Republican moderate Susan Collins undecided on final tax cut vote

  • Maine senator who helped sink healthcare repeal voted for Senate tax bill
  • Insists ‘4% cut in Medicare that could go into effect will not go into effect’

The Republican Susan Collins, whose support was crucial in passing the Senate tax reform bill earlier this month, said on Sunday she has not yet decided if she will back the final measure negotiated by House and Senate leaders.

The Maine moderate has laid out conditions for her support of a final “conference committee” version of the tax proposal. They include assurances that Medicare payments will not be cut and that Republicans will support two healthcare bills aimed at reducing premium costs.

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White House would ditch attack on Obamacare in order to pass tax bill

Budget director says ‘we’re OK’ with dropping provision of Republican tax reform that would also repeal healthcare mandate, if it becomes roadblock

The White House is willing to sacrifice Republicans’ latest attempt to dismantle Obama’s Affordable Care Act if that’s necessary to pass a series of sweeping tax cuts, Office of Management and Budget director Mick Mulvaney said on Sunday.

Republicans’ current tax reform legislation would slash corporate tax rates and benefit wealthy Americans. Last week, after the president tweeted that he wanted legislation to include a repeal of a key healthcare mandate, Senate Republicans announced they would include the healthcare measure in their tax bill.

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Stress is bad for your health. Today’s political uncertainty makes it worse

Americans are exposed to one of the most damaging sources of stress: uncertainty. The assault on our fundamental sense of security can make us sick

David Dobbs’ 13-year-old daughter has type 1 diabetes. Since 2015, the 59-year-old freelance writer and author has relied on Obamacare, officially known as the Affordable Care Act (ACA), to help pay for his daughter’s insulin, blood testing supplies and other medical needs. But as the endless series of cliffhangers over the fate of the ACA continues, Dobbs says he’s starting to feel hunted.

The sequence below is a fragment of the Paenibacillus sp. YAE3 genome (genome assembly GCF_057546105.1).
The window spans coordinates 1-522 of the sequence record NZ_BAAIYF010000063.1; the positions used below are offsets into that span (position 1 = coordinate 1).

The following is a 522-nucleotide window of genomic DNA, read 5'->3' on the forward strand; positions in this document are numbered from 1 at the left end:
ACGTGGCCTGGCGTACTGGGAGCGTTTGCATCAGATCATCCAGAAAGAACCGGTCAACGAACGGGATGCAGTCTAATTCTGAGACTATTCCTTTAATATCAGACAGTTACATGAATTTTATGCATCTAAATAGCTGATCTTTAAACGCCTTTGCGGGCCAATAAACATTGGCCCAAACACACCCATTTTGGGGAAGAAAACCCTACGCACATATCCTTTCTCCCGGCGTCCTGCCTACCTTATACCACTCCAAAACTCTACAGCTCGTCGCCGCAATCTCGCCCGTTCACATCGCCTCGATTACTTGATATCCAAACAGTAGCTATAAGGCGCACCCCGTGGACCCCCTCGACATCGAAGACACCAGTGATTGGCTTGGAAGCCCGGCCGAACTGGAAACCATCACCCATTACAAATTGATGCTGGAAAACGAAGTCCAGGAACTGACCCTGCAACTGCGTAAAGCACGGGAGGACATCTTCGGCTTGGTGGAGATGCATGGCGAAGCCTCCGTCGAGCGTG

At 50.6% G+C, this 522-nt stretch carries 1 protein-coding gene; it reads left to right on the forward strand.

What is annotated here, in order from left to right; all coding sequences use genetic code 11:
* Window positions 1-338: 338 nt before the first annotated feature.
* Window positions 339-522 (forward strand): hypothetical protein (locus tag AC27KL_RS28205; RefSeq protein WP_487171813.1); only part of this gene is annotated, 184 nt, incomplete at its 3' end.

Without insurance, diabetes treatment alone would cost his family about $20,000 to $30,000 a year, he estimates – and that’s if nothing goes wrong and prompts an astronomically expensive hospitalization.

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By the skin of his teeth: learning to walk again without health insurance

An injury left professional bull rider Joseph Dewey paralyzed – now, like countless other Americans, he’s recovering without health insurance

In the weeks after professional bull rider Joseph Dewey suffered an injury that left him paralyzed from the waist down, an outpouring of support kept him buoyed above the undertow of hopelessness and despair.

Related: ‘They’re sentencing me to death’: Medicaid recipients on the Republican healthcare plan

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The Resistance Now: health bill gains traction and handmaids protest Pence

Eighteen Senate Democrats have pledged support for ‘public’ healthcare option, while the vice-president takes heat from Margaret Atwood fans

As Trump tries to destroy the Affordable Care Act from the right of the political spectrum, those on the progressive side continue to push health reform legislation of their own - undaunted, or even in defiance, of the president.